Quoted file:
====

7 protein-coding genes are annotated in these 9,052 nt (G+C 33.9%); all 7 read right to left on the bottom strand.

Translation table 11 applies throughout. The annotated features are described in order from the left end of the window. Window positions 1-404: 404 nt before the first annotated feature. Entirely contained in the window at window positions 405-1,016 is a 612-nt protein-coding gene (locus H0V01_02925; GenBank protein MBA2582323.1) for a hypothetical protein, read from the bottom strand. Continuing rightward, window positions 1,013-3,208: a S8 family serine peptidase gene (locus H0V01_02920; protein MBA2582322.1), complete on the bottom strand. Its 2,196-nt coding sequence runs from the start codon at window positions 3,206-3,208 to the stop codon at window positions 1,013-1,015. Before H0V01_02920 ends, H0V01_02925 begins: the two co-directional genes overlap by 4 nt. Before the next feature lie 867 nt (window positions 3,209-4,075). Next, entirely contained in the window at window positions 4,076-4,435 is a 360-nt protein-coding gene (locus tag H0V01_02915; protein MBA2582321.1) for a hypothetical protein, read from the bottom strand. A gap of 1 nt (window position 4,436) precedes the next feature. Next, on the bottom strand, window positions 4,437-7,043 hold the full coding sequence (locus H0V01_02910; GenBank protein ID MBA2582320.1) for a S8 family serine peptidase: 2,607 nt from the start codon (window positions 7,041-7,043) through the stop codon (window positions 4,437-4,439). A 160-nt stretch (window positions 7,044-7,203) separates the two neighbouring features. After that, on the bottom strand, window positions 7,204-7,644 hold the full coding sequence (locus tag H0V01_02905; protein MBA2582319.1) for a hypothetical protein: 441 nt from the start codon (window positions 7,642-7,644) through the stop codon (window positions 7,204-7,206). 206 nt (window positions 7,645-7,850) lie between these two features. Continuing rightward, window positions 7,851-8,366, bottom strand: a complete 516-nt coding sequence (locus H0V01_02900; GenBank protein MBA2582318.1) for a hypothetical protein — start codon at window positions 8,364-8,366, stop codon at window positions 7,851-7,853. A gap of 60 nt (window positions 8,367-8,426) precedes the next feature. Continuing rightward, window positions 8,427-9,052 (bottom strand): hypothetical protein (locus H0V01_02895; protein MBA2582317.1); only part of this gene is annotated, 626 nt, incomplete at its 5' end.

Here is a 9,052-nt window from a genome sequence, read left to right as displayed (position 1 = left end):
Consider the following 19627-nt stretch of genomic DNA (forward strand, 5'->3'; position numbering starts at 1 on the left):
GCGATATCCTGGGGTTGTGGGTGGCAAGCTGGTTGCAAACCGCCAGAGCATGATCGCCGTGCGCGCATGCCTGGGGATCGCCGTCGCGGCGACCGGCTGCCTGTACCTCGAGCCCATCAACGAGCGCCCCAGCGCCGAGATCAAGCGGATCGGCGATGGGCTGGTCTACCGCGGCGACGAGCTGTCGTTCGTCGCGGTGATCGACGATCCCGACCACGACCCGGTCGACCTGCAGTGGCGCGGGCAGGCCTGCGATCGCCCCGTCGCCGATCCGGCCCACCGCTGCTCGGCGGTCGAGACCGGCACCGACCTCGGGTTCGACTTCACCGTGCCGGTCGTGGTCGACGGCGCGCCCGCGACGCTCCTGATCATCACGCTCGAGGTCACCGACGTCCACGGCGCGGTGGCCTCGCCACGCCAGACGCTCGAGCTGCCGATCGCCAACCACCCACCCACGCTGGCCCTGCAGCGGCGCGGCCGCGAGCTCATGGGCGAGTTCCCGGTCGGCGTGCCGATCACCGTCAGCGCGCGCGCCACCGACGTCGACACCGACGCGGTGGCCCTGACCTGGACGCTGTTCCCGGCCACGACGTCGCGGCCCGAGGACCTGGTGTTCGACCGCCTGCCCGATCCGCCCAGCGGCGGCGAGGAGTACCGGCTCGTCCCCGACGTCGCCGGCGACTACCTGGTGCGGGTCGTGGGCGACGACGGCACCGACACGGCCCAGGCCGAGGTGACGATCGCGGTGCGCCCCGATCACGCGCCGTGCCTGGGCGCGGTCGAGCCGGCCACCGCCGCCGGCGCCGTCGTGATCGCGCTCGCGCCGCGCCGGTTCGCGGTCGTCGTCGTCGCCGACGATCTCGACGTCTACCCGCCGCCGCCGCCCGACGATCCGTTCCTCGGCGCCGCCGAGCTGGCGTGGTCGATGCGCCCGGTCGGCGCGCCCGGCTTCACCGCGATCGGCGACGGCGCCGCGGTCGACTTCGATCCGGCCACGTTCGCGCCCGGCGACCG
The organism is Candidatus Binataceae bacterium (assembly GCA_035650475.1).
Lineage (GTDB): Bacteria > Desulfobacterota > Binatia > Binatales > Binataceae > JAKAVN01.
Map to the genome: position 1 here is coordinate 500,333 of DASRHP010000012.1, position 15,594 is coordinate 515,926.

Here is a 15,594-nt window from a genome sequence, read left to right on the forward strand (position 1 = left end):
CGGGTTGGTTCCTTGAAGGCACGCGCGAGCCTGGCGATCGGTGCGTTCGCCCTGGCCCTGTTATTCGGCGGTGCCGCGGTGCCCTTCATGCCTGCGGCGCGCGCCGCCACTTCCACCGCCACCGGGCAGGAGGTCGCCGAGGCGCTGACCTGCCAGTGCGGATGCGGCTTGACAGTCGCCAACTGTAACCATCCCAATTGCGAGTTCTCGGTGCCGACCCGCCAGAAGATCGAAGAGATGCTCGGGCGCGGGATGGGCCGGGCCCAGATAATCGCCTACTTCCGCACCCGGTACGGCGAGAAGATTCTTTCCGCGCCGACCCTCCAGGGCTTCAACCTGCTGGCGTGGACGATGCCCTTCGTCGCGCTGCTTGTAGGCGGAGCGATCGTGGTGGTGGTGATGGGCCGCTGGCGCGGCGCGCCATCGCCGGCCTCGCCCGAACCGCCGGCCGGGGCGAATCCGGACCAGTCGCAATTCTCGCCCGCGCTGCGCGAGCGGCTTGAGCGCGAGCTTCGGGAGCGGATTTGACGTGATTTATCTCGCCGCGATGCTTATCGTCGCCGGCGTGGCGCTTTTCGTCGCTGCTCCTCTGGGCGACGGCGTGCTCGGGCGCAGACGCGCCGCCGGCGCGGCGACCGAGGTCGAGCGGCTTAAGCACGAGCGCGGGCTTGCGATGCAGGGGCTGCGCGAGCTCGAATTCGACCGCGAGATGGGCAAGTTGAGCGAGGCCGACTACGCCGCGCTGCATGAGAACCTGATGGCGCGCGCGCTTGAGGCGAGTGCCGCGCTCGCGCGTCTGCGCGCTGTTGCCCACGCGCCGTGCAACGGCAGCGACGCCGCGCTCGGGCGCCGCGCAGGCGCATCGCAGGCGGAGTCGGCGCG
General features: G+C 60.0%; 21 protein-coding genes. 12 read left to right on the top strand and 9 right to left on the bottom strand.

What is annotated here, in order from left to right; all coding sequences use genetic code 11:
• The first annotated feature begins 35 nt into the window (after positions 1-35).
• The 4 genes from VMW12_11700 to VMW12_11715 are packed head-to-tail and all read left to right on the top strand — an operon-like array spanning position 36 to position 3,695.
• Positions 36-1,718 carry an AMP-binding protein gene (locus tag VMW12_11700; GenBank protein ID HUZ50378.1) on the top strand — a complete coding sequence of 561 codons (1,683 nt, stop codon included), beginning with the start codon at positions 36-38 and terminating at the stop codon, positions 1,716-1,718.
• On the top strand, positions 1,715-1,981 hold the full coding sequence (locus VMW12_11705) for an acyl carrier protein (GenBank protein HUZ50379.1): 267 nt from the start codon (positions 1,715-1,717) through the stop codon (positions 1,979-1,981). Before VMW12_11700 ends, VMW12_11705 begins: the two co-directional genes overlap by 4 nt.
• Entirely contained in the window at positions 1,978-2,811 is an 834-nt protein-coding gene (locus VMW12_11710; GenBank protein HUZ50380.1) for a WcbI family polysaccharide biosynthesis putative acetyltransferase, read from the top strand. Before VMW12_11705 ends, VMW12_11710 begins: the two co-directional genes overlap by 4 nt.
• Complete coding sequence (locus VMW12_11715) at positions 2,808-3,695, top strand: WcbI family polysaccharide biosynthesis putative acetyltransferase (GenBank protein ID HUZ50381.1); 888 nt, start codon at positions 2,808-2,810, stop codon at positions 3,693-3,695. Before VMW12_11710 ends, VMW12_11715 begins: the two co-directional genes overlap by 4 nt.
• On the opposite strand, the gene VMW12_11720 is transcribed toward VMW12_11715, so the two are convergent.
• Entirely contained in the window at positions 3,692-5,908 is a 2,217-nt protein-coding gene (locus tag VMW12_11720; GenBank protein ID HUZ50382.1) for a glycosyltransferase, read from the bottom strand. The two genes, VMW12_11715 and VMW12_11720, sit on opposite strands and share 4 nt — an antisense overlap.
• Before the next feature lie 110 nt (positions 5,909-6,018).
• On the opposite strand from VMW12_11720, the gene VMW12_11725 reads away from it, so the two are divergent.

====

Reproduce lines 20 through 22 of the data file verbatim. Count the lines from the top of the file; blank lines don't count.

• Entirely contained in the window at positions 3,692-5,908 is a 2,217-nt protein-coding gene (locus tag VMW12_11720; GenBank protein ID HUZ50382.1) for a glycosyltransferase, read from the bottom strand. The two genes, VMW12_11715 and VMW12_11720, sit on opposite strands and share 4 nt — an antisense overlap.
• Before the next feature lie 110 nt (positions 5,909-6,018).
• On the opposite strand from VMW12_11720, the gene VMW12_11725 reads away from it, so the two are divergent.